[Editor’s note: This is the first of a 4-part series of Q&As that Symantec is conducting with experts and practitioners in the field, examining the myriad security issues involved with Office 365.]
As more organizations adopt cloud applications such as Office 365, security managers now find themselves scrambling to provide security for apps and services that no longer reside in on-premises data centers. This presents all sorts of new challenges, according to Mark Bowker, a senior analyst at the Enterprise Strategy Group.
“The IT and security professionals inside these organizations must now deal with a changing consumption model,” says Bowker. He added that in this multi-vendor setting, users are likely to be using SaaS apps such as Office 365 as well as a myriad of other kinds of cloud infrastructure and services, which might be as simple as a desktop service or a security service.
We caught up recently with Bowker to get his take on what Information Security Managers need to do to adjust to the security demands of this new digital order.
Q: What’s the security challenge for IT in this multi-vendor cloud setting?
They have lost control of the applications and of the data themselves and they’re looking at ways to collectively have a single source of truth across all these different providers. They want visibility across these environments, so they can monitor activity, potentially modify policies and proactively take action.
Q: How does that usually play out?
It comes about in a variety of ways, from awareness to true automation. This ability to have visibility across these different environments is extremely important and something that businesses are really finding themselves dealing with as they make security and other types of IT process decisions inside their organizations.
Q: Isn't that the job of the Information Security Team?
They have tools which they purchased but some of those tools may not work across platforms or may only be tied to a single platform. That’s one issue.
Another issue is if the security offered by a vendor for their particular application, such as Office 365, is really meeting the risk tolerance for the organization. The question really comes down to - and it is really up to the Information Security team to figure this out - whether that depth of security is adequate or not for the organization. Also, do the tools add visibility as well as general contextual awareness that the security team is accustomed to.
Q: What don’t companies understand about where Microsoft’s responsibility ends with regards to security in the cloud?
I’d say the confusion starts with the identity of the employee - that comes down to username and passwords and authentication methods. Then it extends to understanding what Microsoft provides versus what others in the market do to help offer strong means of authentication. The confusion also reaches to the application and data level.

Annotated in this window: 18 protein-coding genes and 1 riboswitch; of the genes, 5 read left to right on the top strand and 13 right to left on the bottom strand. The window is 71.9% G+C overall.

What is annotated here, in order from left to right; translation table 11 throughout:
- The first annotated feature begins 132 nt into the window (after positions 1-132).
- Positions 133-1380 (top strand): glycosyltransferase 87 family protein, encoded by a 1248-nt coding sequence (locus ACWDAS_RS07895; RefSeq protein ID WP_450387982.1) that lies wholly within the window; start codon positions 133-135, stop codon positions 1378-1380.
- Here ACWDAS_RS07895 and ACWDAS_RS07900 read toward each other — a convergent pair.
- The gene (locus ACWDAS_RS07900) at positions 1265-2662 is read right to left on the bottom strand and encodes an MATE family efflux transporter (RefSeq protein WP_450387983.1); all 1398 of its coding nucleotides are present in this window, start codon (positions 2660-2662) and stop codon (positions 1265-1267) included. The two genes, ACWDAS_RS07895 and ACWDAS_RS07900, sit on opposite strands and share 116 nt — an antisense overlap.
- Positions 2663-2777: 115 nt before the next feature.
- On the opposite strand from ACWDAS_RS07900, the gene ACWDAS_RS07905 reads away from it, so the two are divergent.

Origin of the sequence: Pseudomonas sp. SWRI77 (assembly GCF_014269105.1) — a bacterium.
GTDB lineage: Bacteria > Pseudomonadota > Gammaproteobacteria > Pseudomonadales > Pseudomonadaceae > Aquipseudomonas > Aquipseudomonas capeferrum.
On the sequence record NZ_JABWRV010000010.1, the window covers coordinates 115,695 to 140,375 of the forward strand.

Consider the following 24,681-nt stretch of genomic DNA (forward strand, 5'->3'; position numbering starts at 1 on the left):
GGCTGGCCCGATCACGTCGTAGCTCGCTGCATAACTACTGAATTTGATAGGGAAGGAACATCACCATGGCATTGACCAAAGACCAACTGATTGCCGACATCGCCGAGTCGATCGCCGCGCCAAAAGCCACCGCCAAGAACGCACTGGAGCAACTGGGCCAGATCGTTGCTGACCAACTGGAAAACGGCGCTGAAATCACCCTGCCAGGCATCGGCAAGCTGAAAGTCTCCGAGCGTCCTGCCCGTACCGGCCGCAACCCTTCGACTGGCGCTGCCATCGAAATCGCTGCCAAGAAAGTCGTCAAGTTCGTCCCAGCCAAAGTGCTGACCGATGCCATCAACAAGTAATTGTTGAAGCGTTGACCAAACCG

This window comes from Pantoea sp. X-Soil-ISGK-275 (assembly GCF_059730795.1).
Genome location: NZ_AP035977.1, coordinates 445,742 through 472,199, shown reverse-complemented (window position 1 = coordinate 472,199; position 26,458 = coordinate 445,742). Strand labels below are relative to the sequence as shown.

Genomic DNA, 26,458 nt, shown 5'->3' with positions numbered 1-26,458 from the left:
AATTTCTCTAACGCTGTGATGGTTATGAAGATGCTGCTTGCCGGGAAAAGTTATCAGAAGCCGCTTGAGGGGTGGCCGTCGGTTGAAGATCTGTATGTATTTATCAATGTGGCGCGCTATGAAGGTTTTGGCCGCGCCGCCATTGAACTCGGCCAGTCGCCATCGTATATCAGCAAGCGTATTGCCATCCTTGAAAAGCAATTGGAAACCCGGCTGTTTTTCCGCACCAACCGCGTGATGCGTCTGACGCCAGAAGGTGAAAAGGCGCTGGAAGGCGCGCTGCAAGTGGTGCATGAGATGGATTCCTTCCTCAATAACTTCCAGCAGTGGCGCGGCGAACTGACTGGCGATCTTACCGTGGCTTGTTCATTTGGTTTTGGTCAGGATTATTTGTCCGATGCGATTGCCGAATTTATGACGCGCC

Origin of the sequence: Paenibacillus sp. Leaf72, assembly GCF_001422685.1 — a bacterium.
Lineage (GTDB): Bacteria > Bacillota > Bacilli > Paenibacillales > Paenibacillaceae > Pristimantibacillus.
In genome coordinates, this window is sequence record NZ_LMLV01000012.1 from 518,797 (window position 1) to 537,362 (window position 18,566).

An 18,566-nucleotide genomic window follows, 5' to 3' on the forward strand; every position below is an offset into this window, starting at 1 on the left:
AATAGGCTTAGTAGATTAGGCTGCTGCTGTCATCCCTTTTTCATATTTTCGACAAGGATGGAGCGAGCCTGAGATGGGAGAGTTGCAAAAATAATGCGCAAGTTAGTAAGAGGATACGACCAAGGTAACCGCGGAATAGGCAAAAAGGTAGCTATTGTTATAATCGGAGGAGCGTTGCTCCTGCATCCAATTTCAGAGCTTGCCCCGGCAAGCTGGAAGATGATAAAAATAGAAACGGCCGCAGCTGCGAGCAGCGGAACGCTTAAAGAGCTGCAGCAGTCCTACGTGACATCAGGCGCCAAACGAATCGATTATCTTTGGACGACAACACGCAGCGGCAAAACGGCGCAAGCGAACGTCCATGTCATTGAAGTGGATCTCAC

Q: Unless it’s a Microsoft shop.
Most companies that I talk with are not Microsoft shops where they just use Microsoft applications. In those cases, how do you authenticate across Microsoft apps and other SaaS applications? How do you provide that security foothold and posture beyond Office 365? For instance, one of the top vectors for bad guys continues to be email, where they pose very sophisticated threats. As much as companies continue to try and educate employees, the threats are still coming in via email. Most of the CSOs I talk with are not willing to hang their hats just on the capabilities that Microsoft provides and are looking for additional defense specifically around email.
Q: What are you advising clients thinking about going forward with Office 365 implementations?
The first thing to recognize is that the security posture goes beyond Office 365. You have to think of the toolset and technologies beyond those Office 365 applications themselves. The other consideration to really think about is the idea of visibility across a single source of truth that applies across the different applications, across the different web behaviors of employees in their application usage and in their data application usage. You need to be able to paint a palette of what that looks like to be able to start to take action. Once you get that single source of truth in place, you can start to automate.
Q: How might that unfold in practice?
You start to recognize behavior and then based on that behavior, perhaps you can change permissions or shut off access altogether for a certain user. Or maybe not allow that user to access a specific device or have access from a certain network. So instead of mainly getting alerts, you are taking advantage of automation. Also, there is a lot of intelligence offered by providers - Symantec being one of them - that enterprises can benefit from.
So, using this Machine Learning/Artificial Intelligence advantage, they can look at different threat analytics across their threat intelligence. At that point, an organization can start to make decisions that recognize attacks before they happen and recognize bad behavior before it spreads. That helps them to take action - and in many cases it is an automated action rather than a manual intervention.
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